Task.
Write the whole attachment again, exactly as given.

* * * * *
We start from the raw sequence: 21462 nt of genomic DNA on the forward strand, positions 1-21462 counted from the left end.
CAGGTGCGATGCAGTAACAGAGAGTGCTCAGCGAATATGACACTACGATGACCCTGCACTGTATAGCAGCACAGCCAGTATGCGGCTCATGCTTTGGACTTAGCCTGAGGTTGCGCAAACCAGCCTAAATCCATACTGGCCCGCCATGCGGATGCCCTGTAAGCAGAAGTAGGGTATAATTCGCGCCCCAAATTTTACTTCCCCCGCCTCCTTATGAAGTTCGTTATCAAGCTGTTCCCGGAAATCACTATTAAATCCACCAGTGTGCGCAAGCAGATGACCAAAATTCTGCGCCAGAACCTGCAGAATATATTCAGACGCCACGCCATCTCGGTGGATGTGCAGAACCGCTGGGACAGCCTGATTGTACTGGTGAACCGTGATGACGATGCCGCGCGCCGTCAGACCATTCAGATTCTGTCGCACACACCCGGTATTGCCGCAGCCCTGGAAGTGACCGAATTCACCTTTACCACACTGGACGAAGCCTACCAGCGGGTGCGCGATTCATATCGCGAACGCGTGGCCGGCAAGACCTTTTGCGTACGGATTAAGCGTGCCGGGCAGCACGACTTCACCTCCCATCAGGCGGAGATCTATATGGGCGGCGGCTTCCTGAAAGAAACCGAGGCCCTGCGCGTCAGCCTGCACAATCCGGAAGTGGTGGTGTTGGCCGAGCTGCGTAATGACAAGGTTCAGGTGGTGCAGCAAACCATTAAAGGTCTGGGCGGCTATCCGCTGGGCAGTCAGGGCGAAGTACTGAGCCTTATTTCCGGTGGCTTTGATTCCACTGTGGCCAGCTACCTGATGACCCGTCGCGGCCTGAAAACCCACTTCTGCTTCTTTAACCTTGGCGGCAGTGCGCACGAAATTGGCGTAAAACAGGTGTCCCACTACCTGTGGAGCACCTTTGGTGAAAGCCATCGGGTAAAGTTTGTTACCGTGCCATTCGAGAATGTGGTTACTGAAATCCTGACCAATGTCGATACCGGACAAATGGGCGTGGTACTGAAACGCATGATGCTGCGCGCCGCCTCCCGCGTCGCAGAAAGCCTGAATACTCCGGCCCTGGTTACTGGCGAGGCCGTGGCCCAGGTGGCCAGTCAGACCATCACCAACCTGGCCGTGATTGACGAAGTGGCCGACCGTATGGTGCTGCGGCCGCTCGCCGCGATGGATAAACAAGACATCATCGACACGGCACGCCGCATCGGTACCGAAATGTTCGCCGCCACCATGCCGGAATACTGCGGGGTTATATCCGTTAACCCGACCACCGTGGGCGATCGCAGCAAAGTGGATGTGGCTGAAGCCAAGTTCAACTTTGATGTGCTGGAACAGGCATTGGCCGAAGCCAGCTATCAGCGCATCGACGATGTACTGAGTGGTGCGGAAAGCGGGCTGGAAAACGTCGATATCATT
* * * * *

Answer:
We start from the raw sequence: 21462 nt of genomic DNA on the forward strand, positions 1-21462 counted from the left end.
CAGGTGCGATGCAGTAACAGAGAGTGCTCAGCGAATATGACACTACGATGACCCTGCACTGTATAGCAGCACAGCCAGTATGCGGCTCATGCTTTGGACTTAGCCTGAGGTTGCGCAAACCAGCCTAAATCCATACTGGCCCGCCATGCGGATGCCCTGTAAGCAGAAGTAGGGTATAATTCGCGCCCCAAATTTTACTTCCCCCGCCTCCTTATGAAGTTCGTTATCAAGCTGTTCCCGGAAATCACTATTAAATCCACCAGTGTGCGCAAGCAGATGACCAAAATTCTGCGCCAGAACCTGCAGAATATATTCAGACGCCACGCCATCTCGGTGGATGTGCAGAACCGCTGGGACAGCCTGATTGTACTGGTGAACCGTGATGACGATGCCGCGCGCCGTCAGACCATTCAGATTCTGTCGCACACACCCGGTATTGCCGCAGCCCTGGAAGTGACCGAATTCACCTTTACCACACTGGACGAAGCCTACCAGCGGGTGCGCGATTCATATCGCGAACGCGTGGCCGGCAAGACCTTTTGCGTACGGATTAAGCGTGCCGGGCAGCACGACTTCACCTCCCATCAGGCGGAGATCTATATGGGCGGCGGCTTCCTGAAAGAAACCGAGGCCCTGCGCGTCAGCCTGCACAATCCGGAAGTGGTGGTGTTGGCCGAGCTGCGTAATGACAAGGTTCAGGTGGTGCAGCAAACCATTAAAGGTCTGGGCGGCTATCCGCTGGGCAGTCAGGGCGAAGTACTGAGCCTTATTTCCGGTGGCTTTGATTCCACTGTGGCCAGCTACCTGATGACCCGTCGCGGCCTGAAAACCCACTTCTGCTTCTTTAACCTTGGCGGCAGTGCGCACGAAATTGGCGTAAAACAGGTGTCCCACTACCTGTGGAGCACCTTTGGTGAAAGCCATCGGGTAAAGTTTGTTACCGTGCCATTCGAGAATGTGGTTACTGAAATCCTGACCAATGTCGATACCGGACAAATGGGCGTGGTACTGAAACGCATGATGCTGCGCGCCGCCTCCCGCGTCGCAGAAAGCCTGAATACTCCGGCCCTGGTTACTGGCGAGGCCGTGGCCCAGGTGGCCAGTCAGACCATCACCAACCTGGCCGTGATTGACGAAGTGGCCGACCGTATGGTGCTGCGGCCGCTCGCCGCGATGGATAAACAAGACATCATCGACACGGCACGCCGCATCGGTACCGAAATGTTCGCCGCCACCATGCCGGAATACTGCGGGGTTATATCCGTTAACCCGACCACCGTGGGCGATCGCAGCAAAGTGGATGTGGCTGAAGCCAAGTTCAACTTTGATGTGCTGGAACAGGCATTGGCCGAAGCCAGCTATCAGCGCATCGACGATGTACTGAGTGGTGCGGAAAGCGGGCTGGAAAACGTCGATATCATT